You were promised better than this.
When the modern tablet era kicked off seven years ago with the first iPad, Steve Jobs famously pitched it as an in-between device, something to use when you didn’t want to squint at your phone’s tiny screen or do serious work on your laptop. It was a decent value proposition, and the iPad sold like hotcakes.
Eventually, the narrative shifted. Tablets wouldn’t just be good for lean-back content consumption, we were told, they’d eventually replace the laptop for good.
Microsoft has toyed with the concept since the Surface’s debut in 2012, calling it “the tablet that can replace your laptop.” Apple followed suit a few years later with the iPad Pro, and has recently run a series of ads pitching it as a better solution than a laptop. And over the last two years we’ve seen several tablet/laptops from a variety of manufacturers, all of them chasing the promise of a laptop killer.
The problem? It doesn’t work.
Despite all the pitches and promises that each company has cracked the code for that dreamy device that can be all things to everyone, the result is always a niche product that’s one part mediocre laptop and one part mediocre tablet.
Don’t believe the hype. While these tablet/laptops might be fine for frequent travellers and some other minor use cases, they’re not good for the average person.
The latest in the category is the Samsung Galaxy Book, a $US1,200 tablet that runs the full version of Windows 10. I’ve been testing one for the last several days. It comes with a 10 or 12-inch screen, keyboard cover, stylus, and some of Intel’s best processors. On paper, it’s impressive that you can now cram a full Windows computer into this form factor. In reality, it’s a clunky solution, and it falls into the same traps as every other device in the category.
Even though I’m going to talk about the Galaxy Book specifically, a lot of this applies to its competitors, ranging from the Surface Pro to the iPad Pro. No matter what a gadget maker tries to tell you, there’s no such thing as a tablet that can replace your laptop.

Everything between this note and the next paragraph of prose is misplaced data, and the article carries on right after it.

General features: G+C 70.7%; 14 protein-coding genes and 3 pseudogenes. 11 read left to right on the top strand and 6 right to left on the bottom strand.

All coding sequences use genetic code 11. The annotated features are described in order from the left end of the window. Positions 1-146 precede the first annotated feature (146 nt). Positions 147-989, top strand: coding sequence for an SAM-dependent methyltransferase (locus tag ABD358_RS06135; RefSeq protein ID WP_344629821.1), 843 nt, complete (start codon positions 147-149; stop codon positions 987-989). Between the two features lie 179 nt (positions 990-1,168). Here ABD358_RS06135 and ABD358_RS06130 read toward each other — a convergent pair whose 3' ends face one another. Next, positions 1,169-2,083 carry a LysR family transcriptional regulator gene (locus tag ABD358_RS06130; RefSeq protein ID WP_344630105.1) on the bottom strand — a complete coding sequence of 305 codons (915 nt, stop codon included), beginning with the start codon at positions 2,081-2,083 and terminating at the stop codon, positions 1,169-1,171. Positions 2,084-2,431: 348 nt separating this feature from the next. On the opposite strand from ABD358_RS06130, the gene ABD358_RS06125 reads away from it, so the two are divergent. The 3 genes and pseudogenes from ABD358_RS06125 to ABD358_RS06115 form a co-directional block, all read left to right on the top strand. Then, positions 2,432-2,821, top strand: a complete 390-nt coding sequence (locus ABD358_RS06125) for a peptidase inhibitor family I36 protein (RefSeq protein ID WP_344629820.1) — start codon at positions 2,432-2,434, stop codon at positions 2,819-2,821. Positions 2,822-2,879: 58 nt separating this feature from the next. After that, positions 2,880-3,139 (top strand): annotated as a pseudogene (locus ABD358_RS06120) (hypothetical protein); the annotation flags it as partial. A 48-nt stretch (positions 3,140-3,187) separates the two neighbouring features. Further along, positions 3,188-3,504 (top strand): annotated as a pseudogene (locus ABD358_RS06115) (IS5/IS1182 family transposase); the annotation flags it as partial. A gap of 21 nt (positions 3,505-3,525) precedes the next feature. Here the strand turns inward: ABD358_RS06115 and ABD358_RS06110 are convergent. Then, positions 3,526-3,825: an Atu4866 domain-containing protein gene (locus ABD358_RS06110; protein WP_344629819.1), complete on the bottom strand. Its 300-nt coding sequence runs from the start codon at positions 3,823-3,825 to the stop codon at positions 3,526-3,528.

Using it as a laptop
Unlike the soon-to-be-released Surface Pro, the Galaxy Book comes with a keyboard cover. And that’s a good thing. Apple and Microsoft make you spend an extra $US130, which is borderline insulting to sell the device as a laptop replacement, but make you pay more for that luxury.
When it comes to typing and using the trackpad, the Galaxy Book’s folio keyboard works just fine. The trackpad is surprisingly accurate for a Windows machine, and the keys are comfortable to type on, even though they feel a bit plasticky.
Beyond that, the Galaxy Book runs smoothly. I wish it had a bit more RAM and storage options, but I didn’t experience any major performance issues. By that measure, it should serve most people just fine. There really is something appealing about having a full PC in such a tight package.
Unfortunately, there are far too many tradeoffs.
The form factor simply doesn’t work as a laptop replacement. The keyboard folio that attaches to the tablet provides limited viewing angles, forcing you to strain your neck. And it’s a disaster to use on your lap thanks to the floppy plastic construction. The Galaxy Book constantly fell over because the folio was unable to support the weight of the tablet on my legs. It only worked on a flat, hard surface. It’s just not as good as the metal or sturdy plastic builds you get with laptop keyboards.
Using it as a tablet
Of course, the benefit with the Galaxy Book is supposed to be that you can use it as a tablet when you want. But Windows has never been a good tablet operating system, and it doesn’t have a vibrant touch-friendly app ecosystem like iOS or Android. Windows is still about getting things done, and a lot of the apps you’d want to use are available, but the Windows app store is still shockingly barren after all these years compared to iOS and Android.
And again, the form factor is a problem. Tablets make great reading devices and mini TVs, but the Galaxy Book weighs in at a hefty 1.7 pounds. It’s uncomfortable to hold for extended periods of time. Good luck getting through a full-length movie.
Stick with what works
While there are plenty of Surface fans out there, I have a feeling the category will remain niche. The portability is great, but the form factor isn’t. The touchscreen is great, but the apps just aren’t there. The problems keep adding up.
From the Surface to the iPad Pro to the Galaxy Book, I have yet to use a tablet/laptop hybrid that convinces me this category has any real legs. There are too many tradeoffs, too many caveats. There’s no better combination than a really great laptop and a big-screen smartphone for everything else when you’re on the go.
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